Let’s face it. Summer? It’s almost over. But if you want to wear those beach clothes next year instead of splashing out more cash on shorts, tanks and sundresses, it’s best to remove signs of this season’s beach fun from your clothing now instead of bemoaning the sunscreen stains next year. The fix? A little bit of glycerin and liquid dish soap. Who knew? [via RealSimple.com]
As predicted, there isn’t a whole lot of exciting news out of this year’s Consumer Electronics Show in Las Vegas. As a person who looks forward to our future total dependence on robots, however, I was excited to see footage of the Ecovacs Winbot 7 in action. The Winbot is like a Roomba that sticks to windows, and supposedly zooms up and down them, cleaning all the way. [More]
Consumer reactions to Dyson vacuum cleaners reminds me at times of reactions to Apple computers. (Remember that? When Apple only made computers?) Fans rave about the vacs, can’t imagine life without them, and claim they’re worth every penny. Detractors grouse about the prices and claim they’re equal to or even worse than similar but much cheaper competitors. R. is now a Dyson detractor, but only after buying one and having it break. Now he says that his carpet is wrecked and he has a useless $600 vacuum cleaner. [More]
You walk all over it, spill drinks on it and rub crumbs into it to make them disappear. Your carpet is bound to get dirty, but you can keep it looking fairly new if you make a regular effort to clean it up. [More]
Your garage floor doesn’t have to be a Jackson Pollock painting of tire skids and stains made by grease, oil and other car fluids. You can keep things looking fresh by taking some steps both before and after things get ugly. While there aren’t a lot of practical reasons for keeping the surface clean, doing so is a helpful step before you sell or rent out your home. [More]
Chlorine gas was used for chemical warfare during World War I. You can make it easily in your own home by accidentally combining chlorine and ammonia in a misguided effort to boost cleaning power. Aren’t you clever? [More]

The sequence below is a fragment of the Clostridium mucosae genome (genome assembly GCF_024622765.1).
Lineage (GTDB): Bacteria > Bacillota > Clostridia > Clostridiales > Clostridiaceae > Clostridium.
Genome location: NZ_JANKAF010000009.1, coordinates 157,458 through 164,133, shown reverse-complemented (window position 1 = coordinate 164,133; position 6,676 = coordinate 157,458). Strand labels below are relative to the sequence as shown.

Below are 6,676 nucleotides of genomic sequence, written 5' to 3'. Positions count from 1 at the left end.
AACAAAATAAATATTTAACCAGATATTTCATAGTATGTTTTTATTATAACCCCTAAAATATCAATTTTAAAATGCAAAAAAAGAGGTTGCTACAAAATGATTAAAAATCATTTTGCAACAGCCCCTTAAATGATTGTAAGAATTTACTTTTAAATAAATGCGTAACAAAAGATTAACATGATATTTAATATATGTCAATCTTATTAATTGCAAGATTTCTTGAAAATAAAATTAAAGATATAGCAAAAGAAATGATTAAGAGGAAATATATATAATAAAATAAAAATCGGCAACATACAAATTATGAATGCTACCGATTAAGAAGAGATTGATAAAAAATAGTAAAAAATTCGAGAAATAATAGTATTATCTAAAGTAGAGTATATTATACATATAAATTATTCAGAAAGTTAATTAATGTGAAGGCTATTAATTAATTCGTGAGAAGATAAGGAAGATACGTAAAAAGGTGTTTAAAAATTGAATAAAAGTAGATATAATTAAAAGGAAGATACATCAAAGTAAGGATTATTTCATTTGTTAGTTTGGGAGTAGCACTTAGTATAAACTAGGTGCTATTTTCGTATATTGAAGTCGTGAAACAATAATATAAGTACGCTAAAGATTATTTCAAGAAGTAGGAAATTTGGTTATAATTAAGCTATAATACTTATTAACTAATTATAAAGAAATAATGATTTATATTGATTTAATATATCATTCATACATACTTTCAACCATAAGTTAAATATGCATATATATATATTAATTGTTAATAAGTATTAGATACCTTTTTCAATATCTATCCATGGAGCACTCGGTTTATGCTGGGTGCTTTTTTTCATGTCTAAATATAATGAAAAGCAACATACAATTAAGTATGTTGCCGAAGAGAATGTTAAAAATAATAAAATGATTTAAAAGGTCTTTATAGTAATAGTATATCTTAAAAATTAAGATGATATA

Windex today launched Windex Minis, which let you refill your bottle of Windex by pouring in a pouch of Windex liquid, adding water, and stirring. They’re cheaper and there’s less waste. The bigger question is whether Americans will even go for a refillable at all. [More]
In just 30 minutes, you can have a five-gallon bucket of homemade laundry detergent that costs 50 cents less per load than store bought, says dollarstoremom. All you need is washing soda, grated bar soap, borax, boiling water, and large bucket. Get the recipe and ideas for adding scents and so forth on the blog. And yep, this mixture will even work on HE washers, according to the commenters. [More]
Don’t just toss out that perfectly lovely piece of aluminum foil. Save it, and use it to scrub your glassware, says Real Simple. A bit of dishwashing liquid and a small piece of foil can do the work of a steel-wool soap pad when getting stubborn stickies and food stains from glassware and oven racks. Plus it’s cheaper! [More]
When life gives you lemons, clean your microwave. That’s one of the 55 different ways you can use a lemon that don’t involve a food recipe detailed over at Coupon Sherpa. I also like the idea of using it to fend off roaches and fleas. Just add the juice and rinds to a 1/2 gallon of water and wash your floors with it. The little buggers hate the smell of lemons! Who knew? [More]
You can spend a lot on fancy cleaners to get the scum out of your dishwasher, or you can just pop in two 10-cent bags of lemonade Kool-Aid in the soap dispenser. [More]
Yes, toothpaste is important for keeping your teeth clean and whole, but it also has many interesting uses around the house. Our friends at Coupon Sherpa compiled a list of 35 users for the wondergel, some of which may not have occurred to you. [More]
Spring is actually here, and do you know what that means? Spring cleaning! Consumer Reports offers tips Ugh. If you live in a wintery climate, take some time to clean up your vehicle and pretend that all that salt and gravel never happened. Our sister publication Consumer Reports shows you how. After all, who else thoroughly tests kinds of car wax? Exactly. [More]
In order to save money and the total number of heavy bottles you need to haul home from the store, try buying ultra-concentrated cleaning supplies and adding your own water at home. Reader M. discovered these products at Big Lots, and shares his secrets. [More]
Using little more than leftover soap slivers, baking powder, and hydrogen peroxide, you can brew up a powerful potion to get that damn sauce stain off your brand new shirt. Inside, Tipnut’s easy recipes for pretreater and stain remover.
Kristy and her husband were dissatisfied with their recent Comfort Inn stay while on vacation in southern Utah. The hotel manager resolved their cleanliness concerns, but then threatened to revoke their discount if they complained to corporate. Kristy tried to get her message across to the people in charge through the usual channels, and it seemed that nobody wanted to listen, Finally, she posted about the situation on Twitter and got the resolution she was looking for.
What’s with these purported “green” cleaning chemicals? I’ve been known to mutter “it’s all a bunch of tree-hugging hippie crap” while I coat every surface in my house with the strongest, cheapest chemicals I can find. I’m fond of bleach. But other people have consciences or something, and it’s for them that Consumer Reports evaluated eco-friendly dishwasher detergents.